T.W. Brown's Reviews > Comes the Dark

Comes the Dark by Patrick D'Orazio
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Sep 09, 2011

really liked it
Read in September, 2010

Patrick D'Orazio's "Comes the Dark" is one of the newer novel releases from The Library of The Living Dead. We in the genre of zombie fiction are a rather close knit community. We suffer from a rather high school-esque syndrome of cliques. So let me put it on the table, Patrick has reviewed some of my work very positively and has submitted to my anthologies over at May December Publications. Well, I'm not dealing with Patrick. I am reviewing a book by Mr. D'Orazio.

Comes the Dark announces itself as the first of a trilogy. I will say honestly that the first half of the book seemed very standard. We meet Jeff Blaine; he is discovering that his wife and children were attacked while he was out searching for food. I didn't feel sadness as I read. Instead, it was a sense of numbness. The grief-card has been overplayed in our genre at times.

I did feel the streams of action to be a bit confusing and hard to follow at times. But I always feel criticism and praise must go hand in hand. All praise is disingenuous while all criticism is mean and pointless. So, my criticism is simple, the action scenes get a little muddled and there was one instance where supplies were being loaded into the van while it was surrounded. Having read some of Mr. D'Orazio's work I have high expectations, that's why I have no doubt that his sequels will only get better.

There, that's out of the way. You may think I didn't like the book by what I've said up to this point. You would be wrong. There is a story building here that will have me adding the next title to my shopping cart the day it is released. But? But?

Yes, I've withheld my praise until now because, like Mr. D'Orazio's Comes the Dark, if you don't push past the beginning, you will miss the good stuff. When Jeff Blaine meets a young woman after escaping his house, I held my breath. I actually read a story where the central character was going on about just losing his beloved wife, fought through a hellish zombie escape to retrieve a necklace that was a gift from her, rescued a woman at the scene and had sex with her with the dead corpses still littering the room.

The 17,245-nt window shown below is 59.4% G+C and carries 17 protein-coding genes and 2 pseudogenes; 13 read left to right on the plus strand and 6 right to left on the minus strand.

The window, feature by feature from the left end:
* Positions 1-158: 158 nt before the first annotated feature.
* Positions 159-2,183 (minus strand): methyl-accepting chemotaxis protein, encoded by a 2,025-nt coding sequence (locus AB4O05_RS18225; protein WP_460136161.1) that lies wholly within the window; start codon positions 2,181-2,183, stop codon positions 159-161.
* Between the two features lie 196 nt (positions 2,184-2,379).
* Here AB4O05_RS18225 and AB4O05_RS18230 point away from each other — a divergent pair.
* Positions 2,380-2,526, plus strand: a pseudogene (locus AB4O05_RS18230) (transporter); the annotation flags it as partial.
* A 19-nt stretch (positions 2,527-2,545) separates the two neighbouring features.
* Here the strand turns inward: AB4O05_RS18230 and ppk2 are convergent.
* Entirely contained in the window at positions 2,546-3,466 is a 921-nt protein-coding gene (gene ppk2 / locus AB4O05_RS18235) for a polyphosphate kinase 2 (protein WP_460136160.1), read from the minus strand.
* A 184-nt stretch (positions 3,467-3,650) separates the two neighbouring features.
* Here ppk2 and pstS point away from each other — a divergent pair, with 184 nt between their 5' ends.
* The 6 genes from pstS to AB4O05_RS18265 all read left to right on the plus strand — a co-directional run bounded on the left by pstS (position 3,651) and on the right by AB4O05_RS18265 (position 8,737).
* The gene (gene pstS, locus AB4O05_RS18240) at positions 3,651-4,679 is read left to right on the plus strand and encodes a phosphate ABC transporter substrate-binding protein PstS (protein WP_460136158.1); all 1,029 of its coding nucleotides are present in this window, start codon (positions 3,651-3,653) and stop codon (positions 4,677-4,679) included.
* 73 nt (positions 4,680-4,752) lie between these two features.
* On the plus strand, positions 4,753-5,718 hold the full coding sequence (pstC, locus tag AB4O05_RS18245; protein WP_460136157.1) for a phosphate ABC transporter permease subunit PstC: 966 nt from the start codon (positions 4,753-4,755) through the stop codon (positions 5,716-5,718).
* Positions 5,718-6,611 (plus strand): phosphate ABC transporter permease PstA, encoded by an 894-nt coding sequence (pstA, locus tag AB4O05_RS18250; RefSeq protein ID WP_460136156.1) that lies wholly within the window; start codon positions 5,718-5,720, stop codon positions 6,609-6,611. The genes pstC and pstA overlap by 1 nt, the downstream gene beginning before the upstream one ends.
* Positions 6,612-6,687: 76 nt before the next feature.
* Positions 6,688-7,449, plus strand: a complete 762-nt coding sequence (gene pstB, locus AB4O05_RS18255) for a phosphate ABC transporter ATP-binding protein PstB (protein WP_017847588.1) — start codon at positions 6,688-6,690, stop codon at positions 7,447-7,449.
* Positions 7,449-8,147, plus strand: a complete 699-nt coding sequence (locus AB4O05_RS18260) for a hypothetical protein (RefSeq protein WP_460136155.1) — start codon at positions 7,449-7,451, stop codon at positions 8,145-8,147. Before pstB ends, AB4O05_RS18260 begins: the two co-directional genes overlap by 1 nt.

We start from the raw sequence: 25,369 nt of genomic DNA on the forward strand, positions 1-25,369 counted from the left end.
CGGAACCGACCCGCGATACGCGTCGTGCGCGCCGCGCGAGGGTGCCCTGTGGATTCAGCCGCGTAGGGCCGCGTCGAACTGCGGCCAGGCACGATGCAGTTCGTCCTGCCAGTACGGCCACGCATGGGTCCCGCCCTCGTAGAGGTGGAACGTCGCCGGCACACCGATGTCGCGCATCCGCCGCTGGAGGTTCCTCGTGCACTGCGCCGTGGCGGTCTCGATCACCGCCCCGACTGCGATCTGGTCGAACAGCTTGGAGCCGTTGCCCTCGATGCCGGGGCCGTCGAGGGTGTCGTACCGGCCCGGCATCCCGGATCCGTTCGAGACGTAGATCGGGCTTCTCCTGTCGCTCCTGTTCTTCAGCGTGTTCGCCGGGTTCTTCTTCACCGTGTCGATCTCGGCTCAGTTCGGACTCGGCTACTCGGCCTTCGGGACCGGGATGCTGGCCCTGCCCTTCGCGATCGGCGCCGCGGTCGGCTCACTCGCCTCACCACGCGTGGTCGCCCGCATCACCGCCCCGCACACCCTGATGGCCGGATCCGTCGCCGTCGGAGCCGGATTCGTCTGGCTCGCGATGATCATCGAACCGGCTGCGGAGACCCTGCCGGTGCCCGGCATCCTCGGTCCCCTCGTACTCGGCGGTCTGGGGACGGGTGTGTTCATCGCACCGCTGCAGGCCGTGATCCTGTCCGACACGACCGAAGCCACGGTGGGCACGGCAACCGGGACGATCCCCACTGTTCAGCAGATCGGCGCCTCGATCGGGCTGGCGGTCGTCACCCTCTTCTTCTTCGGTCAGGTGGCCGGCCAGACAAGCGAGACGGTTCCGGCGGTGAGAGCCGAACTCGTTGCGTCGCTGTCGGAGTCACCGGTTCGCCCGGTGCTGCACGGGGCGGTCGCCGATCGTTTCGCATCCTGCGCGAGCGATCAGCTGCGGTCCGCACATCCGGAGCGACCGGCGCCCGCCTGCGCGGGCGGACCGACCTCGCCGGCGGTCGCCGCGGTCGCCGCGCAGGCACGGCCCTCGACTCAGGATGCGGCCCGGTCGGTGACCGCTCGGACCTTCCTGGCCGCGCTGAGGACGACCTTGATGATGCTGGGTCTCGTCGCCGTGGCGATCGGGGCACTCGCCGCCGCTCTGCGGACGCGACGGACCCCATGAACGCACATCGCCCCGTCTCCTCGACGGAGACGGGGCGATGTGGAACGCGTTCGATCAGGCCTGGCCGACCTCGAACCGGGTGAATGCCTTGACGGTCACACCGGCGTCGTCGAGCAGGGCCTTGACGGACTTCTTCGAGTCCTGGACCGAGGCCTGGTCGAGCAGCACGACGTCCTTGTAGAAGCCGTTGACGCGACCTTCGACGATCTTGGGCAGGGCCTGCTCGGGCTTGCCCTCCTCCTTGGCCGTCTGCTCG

Bravo! Mr. D'Orazio. What a spectacular relationship dynamic between the two central figures. Their interactions are realistic and very well done. And an excellent job is done establishing the personalities of not just the main character(s), but also those he brings in as supporting cast. D'Orazio takes his time letting you get to know these people, preventing them from just being names on a page. Each one gets established with a genuine identity. The two-dimensional, generic characters that tend to dot the zombie landscape is not a problem here.

Comes the Dark is a worthy read. The descriptive ability of Mr. D'Orazio plays against him early on, but levels off and finally is able to showcase the talent of a man known for short stories as an up-and-coming name to watch in the novel realm. I anxiously await the next entry in the series and applaud the cliffhanger ending.
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